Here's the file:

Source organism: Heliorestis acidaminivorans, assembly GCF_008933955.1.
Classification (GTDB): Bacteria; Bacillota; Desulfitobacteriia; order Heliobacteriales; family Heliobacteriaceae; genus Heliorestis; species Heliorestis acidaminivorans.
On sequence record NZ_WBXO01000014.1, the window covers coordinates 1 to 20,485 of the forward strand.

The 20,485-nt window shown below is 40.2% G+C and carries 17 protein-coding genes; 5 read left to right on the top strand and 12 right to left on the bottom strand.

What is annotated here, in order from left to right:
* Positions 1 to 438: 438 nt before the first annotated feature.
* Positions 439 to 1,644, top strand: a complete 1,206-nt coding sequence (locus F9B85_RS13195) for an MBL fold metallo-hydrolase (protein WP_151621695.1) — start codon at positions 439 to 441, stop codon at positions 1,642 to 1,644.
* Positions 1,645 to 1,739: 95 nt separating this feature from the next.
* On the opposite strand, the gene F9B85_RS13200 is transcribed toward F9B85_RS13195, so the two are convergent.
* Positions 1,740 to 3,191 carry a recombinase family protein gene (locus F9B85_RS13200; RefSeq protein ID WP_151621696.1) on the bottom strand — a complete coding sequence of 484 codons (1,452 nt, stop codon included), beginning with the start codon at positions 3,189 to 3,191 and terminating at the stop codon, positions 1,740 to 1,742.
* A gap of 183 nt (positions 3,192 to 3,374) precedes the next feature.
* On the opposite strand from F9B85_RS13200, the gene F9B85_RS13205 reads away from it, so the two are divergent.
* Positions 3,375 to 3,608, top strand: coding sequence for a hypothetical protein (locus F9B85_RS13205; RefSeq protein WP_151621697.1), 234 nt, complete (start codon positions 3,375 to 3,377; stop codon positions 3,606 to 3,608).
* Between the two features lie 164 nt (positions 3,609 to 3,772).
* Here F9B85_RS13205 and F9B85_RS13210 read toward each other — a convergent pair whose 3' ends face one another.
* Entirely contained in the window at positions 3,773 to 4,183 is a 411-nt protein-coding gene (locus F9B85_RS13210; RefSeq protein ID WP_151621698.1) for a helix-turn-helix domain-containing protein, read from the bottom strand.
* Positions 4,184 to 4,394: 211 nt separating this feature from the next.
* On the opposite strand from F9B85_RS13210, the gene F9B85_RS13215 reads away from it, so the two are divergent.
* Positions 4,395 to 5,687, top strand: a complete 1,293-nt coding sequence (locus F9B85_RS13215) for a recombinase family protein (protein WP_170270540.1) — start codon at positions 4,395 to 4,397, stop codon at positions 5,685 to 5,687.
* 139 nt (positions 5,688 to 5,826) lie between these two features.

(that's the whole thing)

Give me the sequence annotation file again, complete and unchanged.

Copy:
Source organism: Heliorestis acidaminivorans, assembly GCF_008933955.1.
Classification (GTDB): Bacteria; Bacillota; Desulfitobacteriia; order Heliobacteriales; family Heliobacteriaceae; genus Heliorestis; species Heliorestis acidaminivorans.
On sequence record NZ_WBXO01000014.1, the window covers coordinates 1 to 20,485 of the forward strand.

The 20,485-nt window shown below is 40.2% G+C and carries 17 protein-coding genes; 5 read left to right on the top strand and 12 right to left on the bottom strand.

What is annotated here, in order from left to right:
* Positions 1 to 438: 438 nt before the first annotated feature.
* Positions 439 to 1,644, top strand: a complete 1,206-nt coding sequence (locus F9B85_RS13195) for an MBL fold metallo-hydrolase (protein WP_151621695.1) — start codon at positions 439 to 441, stop codon at positions 1,642 to 1,644.
* Positions 1,645 to 1,739: 95 nt separating this feature from the next.
* On the opposite strand, the gene F9B85_RS13200 is transcribed toward F9B85_RS13195, so the two are convergent.
* Positions 1,740 to 3,191 carry a recombinase family protein gene (locus F9B85_RS13200; RefSeq protein ID WP_151621696.1) on the bottom strand — a complete coding sequence of 484 codons (1,452 nt, stop codon included), beginning with the start codon at positions 3,189 to 3,191 and terminating at the stop codon, positions 1,740 to 1,742.
* A gap of 183 nt (positions 3,192 to 3,374) precedes the next feature.
* On the opposite strand from F9B85_RS13200, the gene F9B85_RS13205 reads away from it, so the two are divergent.
* Positions 3,375 to 3,608, top strand: coding sequence for a hypothetical protein (locus F9B85_RS13205; RefSeq protein WP_151621697.1), 234 nt, complete (start codon positions 3,375 to 3,377; stop codon positions 3,606 to 3,608).
* Between the two features lie 164 nt (positions 3,609 to 3,772).
* Here F9B85_RS13205 and F9B85_RS13210 read toward each other — a convergent pair whose 3' ends face one another.
* Entirely contained in the window at positions 3,773 to 4,183 is a 411-nt protein-coding gene (locus F9B85_RS13210; RefSeq protein ID WP_151621698.1) for a helix-turn-helix domain-containing protein, read from the bottom strand.
* Positions 4,184 to 4,394: 211 nt separating this feature from the next.
* On the opposite strand from F9B85_RS13210, the gene F9B85_RS13215 reads away from it, so the two are divergent.
* Positions 4,395 to 5,687, top strand: a complete 1,293-nt coding sequence (locus F9B85_RS13215) for a recombinase family protein (protein WP_170270540.1) — start codon at positions 4,395 to 4,397, stop codon at positions 5,685 to 5,687.
* 139 nt (positions 5,688 to 5,826) lie between these two features.